Wednesday 25 January 2023


Is Jonathan Gullis the worst piece of shit sitting in the House of Commons? At Prime Minister's Questions on Wednesday, in response to a question from Tulip Siddiq on the disappearance (abduction) of some 200 missing migrant children housed in hotels, he heckled "well they shouldn't have come here illegally". That's right, because they don't have a UK passport and didn't come here via the Tories' non-existent official channels these children deserve everything coming to them: slavery, trafficking, physical and sexual abuse, murder. It's a small consolation then that comments like this means there's no returning to his previous career in teaching when he finds himself out of office in 18 months' time.

As we saw last time Guliis made the news, his racism is central to his re-election bid. With his fellow Tories on Stoke-on-Trent City Council wedded to a regeneration strategy based on multi-storey car parks and his Tunstall patch having gone decidedly down bank, as we say around these parts, crude BNP-style race baiting is all he has in the tank. Like most of the political establishment who think the so-called Red Wall is uniquely racist, he's certain a few campaigns against asylum seekers and a bit of "truth telling" is all it takes to get elected. And if he needs proof of cut through, the frightful horrors infesting his Facebook page are encouraging enough.

Gullis acts like he's in a race to the gutter with the not overly blessed Lee Anderson and Andrew Bridgen, perhaps with a view to right wing grifting on GB News when all other employment opportunities are shut to him. But he is a creature of the discourse, and how there is a certain coarseness to it. By the time of the New Labour years, it was clearly established that how you said things mattered more than what was actually said. When you think about the horrendous things done under his Tonyness, such as extraordinary rendition, the demonisation of Muslims and asylum seekers, attacks on "problem parents" and the disabled, and the lies propagated in the lead up to the invasion of Iraq, all were spun according to established and accepted euphemisms, civilities, and newspeak. Blair was a master at sounding sincere and polite while his activities were anything but, and he had to add his own innovation too.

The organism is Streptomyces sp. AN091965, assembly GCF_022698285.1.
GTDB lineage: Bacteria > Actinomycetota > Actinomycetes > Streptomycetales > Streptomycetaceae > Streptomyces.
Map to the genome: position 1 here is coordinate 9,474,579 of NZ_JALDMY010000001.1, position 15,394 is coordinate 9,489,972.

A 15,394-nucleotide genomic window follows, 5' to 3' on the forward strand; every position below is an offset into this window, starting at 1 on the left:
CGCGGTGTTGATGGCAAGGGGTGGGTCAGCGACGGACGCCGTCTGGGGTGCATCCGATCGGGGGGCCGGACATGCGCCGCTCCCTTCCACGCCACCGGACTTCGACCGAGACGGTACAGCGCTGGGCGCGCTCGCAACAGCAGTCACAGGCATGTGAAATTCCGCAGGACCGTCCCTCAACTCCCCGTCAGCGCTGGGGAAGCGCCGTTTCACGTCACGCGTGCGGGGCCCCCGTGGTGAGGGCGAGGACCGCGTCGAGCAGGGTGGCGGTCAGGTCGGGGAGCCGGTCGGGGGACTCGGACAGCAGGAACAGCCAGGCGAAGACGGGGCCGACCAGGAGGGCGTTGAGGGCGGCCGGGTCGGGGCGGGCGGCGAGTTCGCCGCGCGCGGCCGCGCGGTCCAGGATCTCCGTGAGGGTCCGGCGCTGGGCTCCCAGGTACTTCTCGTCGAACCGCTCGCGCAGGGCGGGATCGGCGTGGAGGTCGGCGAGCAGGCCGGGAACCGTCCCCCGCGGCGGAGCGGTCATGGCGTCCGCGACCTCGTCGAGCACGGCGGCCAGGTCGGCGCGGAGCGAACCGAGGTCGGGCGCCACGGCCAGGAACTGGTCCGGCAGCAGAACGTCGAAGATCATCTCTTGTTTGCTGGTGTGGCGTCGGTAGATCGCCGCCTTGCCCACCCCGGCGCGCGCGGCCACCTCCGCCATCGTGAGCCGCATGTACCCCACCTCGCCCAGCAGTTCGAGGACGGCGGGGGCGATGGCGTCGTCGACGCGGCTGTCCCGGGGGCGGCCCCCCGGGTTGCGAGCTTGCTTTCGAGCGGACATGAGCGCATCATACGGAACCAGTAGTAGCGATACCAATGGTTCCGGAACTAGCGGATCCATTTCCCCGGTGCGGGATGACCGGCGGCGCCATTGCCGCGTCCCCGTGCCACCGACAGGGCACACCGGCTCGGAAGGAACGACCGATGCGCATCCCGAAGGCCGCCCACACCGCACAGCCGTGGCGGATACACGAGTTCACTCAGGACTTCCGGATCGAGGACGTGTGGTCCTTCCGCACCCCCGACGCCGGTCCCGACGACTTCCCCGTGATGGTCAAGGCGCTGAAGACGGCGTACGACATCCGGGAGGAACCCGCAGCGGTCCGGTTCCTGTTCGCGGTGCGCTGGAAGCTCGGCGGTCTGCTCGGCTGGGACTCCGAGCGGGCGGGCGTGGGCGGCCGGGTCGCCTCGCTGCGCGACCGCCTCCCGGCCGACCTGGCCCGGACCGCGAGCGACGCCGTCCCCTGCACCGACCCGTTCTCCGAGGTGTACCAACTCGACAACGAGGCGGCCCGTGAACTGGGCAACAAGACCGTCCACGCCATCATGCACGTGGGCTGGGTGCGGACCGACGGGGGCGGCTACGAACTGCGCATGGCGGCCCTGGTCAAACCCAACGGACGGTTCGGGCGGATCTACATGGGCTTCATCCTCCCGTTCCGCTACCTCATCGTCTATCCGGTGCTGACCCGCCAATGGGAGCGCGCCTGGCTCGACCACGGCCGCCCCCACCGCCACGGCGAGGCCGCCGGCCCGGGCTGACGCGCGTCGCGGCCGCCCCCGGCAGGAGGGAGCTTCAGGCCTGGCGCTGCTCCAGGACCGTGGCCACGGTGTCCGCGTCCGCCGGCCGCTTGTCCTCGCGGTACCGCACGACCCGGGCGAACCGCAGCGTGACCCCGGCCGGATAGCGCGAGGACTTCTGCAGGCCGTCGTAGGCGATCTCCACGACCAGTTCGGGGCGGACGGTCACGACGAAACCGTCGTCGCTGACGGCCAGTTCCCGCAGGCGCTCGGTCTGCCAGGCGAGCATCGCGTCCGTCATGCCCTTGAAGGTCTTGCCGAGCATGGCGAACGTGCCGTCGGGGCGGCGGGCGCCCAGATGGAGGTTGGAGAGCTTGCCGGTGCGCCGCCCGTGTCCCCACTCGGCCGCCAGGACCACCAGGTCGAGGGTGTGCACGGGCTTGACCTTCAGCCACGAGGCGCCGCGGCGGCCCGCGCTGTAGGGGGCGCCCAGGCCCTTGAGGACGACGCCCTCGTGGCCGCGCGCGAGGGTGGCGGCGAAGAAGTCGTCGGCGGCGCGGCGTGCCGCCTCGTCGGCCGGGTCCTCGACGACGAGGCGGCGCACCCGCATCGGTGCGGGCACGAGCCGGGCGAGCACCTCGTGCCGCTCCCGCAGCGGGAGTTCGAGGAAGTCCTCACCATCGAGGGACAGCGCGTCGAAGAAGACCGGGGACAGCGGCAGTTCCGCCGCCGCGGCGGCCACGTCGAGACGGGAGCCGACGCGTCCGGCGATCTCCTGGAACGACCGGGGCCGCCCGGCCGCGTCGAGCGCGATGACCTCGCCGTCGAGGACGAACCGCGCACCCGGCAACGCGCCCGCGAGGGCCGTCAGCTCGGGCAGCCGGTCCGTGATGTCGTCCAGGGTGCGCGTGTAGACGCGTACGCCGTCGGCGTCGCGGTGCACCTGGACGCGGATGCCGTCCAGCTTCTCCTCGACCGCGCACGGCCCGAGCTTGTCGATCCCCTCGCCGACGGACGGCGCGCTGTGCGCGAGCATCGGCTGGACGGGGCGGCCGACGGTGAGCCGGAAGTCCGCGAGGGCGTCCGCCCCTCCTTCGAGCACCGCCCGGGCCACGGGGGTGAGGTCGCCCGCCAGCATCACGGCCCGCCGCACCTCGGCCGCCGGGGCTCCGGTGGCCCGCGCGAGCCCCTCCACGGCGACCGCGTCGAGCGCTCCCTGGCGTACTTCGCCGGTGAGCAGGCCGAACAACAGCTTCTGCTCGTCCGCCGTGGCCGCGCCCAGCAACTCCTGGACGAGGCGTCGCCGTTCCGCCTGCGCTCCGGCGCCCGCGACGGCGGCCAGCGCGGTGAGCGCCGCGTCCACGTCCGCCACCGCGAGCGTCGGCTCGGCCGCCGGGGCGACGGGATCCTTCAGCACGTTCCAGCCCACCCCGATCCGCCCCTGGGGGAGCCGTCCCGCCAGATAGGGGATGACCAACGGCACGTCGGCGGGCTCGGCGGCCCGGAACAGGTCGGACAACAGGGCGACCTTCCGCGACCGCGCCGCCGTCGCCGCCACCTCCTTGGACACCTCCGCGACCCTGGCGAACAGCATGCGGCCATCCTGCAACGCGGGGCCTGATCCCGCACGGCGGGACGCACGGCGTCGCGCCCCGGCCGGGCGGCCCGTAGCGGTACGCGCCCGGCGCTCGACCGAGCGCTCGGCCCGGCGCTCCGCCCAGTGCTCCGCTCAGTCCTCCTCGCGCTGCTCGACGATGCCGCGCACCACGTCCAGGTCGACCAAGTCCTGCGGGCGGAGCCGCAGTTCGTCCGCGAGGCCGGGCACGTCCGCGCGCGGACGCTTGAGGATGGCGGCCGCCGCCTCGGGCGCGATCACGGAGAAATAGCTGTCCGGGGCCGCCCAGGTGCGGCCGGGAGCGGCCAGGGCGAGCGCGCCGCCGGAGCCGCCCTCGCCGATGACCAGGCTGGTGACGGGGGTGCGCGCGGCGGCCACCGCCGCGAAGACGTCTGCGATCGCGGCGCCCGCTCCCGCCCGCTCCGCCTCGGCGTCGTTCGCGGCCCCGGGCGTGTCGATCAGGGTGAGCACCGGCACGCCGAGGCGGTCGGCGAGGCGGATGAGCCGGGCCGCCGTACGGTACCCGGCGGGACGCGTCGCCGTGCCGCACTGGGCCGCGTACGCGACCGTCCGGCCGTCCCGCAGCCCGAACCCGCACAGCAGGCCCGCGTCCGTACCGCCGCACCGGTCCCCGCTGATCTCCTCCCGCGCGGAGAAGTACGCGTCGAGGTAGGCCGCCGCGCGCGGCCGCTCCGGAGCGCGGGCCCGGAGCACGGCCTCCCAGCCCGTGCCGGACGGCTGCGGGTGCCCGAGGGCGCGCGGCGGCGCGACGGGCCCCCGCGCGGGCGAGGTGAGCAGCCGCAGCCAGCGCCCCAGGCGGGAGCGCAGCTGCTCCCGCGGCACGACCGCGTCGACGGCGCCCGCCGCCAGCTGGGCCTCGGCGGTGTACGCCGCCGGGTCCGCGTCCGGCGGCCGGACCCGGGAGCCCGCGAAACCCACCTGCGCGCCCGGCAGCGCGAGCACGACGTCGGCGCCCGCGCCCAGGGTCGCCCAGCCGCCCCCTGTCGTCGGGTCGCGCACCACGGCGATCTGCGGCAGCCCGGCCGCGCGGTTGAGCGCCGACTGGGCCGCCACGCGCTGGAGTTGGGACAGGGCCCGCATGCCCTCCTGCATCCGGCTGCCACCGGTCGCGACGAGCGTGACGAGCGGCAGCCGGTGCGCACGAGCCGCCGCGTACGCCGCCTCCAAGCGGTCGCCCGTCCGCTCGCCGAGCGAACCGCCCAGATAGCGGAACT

But political fashions come and go in language just as much as ideas. When the Tories assumed power in 2010 they imbued polite discourse with so much cynicism and double think that the pretence could not hold, especially with the likes of Nigel Farage sniping from the Tories' right flank with bullets that, apparently, told it as it was. Add to this the polarisation of politics starting from the 2014 independence referendum, the Labour establishment getting their nose put out of joint in 2015, then all of the official establishment suffering catastrophic defeat in 2016, the near death election of 2017, and then the Brexit wars, Covid, and Boris Johnson's endless lying, we're now in a situation where saying the unsayable is very sayable actually. The rules of discourse have broken down, along with the rules of evidence and with it the collapse in what is true and what is false. Even "Mr Rules", Keir Starmer himself, while still affecting the proper manners is as post-truth as the rest.

Gullis is but a man of his time. No one forces him to be a no-quality nasty bastard, but dirt like him wouldn't be thriving were it not for the collective behaviour of the dominant factions of the Westminster parties. It's not enough to see Gullis sacked from the Tories and voted out of office because someone else will carry on where he left off. It requires something much stronger: a deep and thoroughgoing structural transformation of politics, and that is inseparable from the project of wider social struggle.

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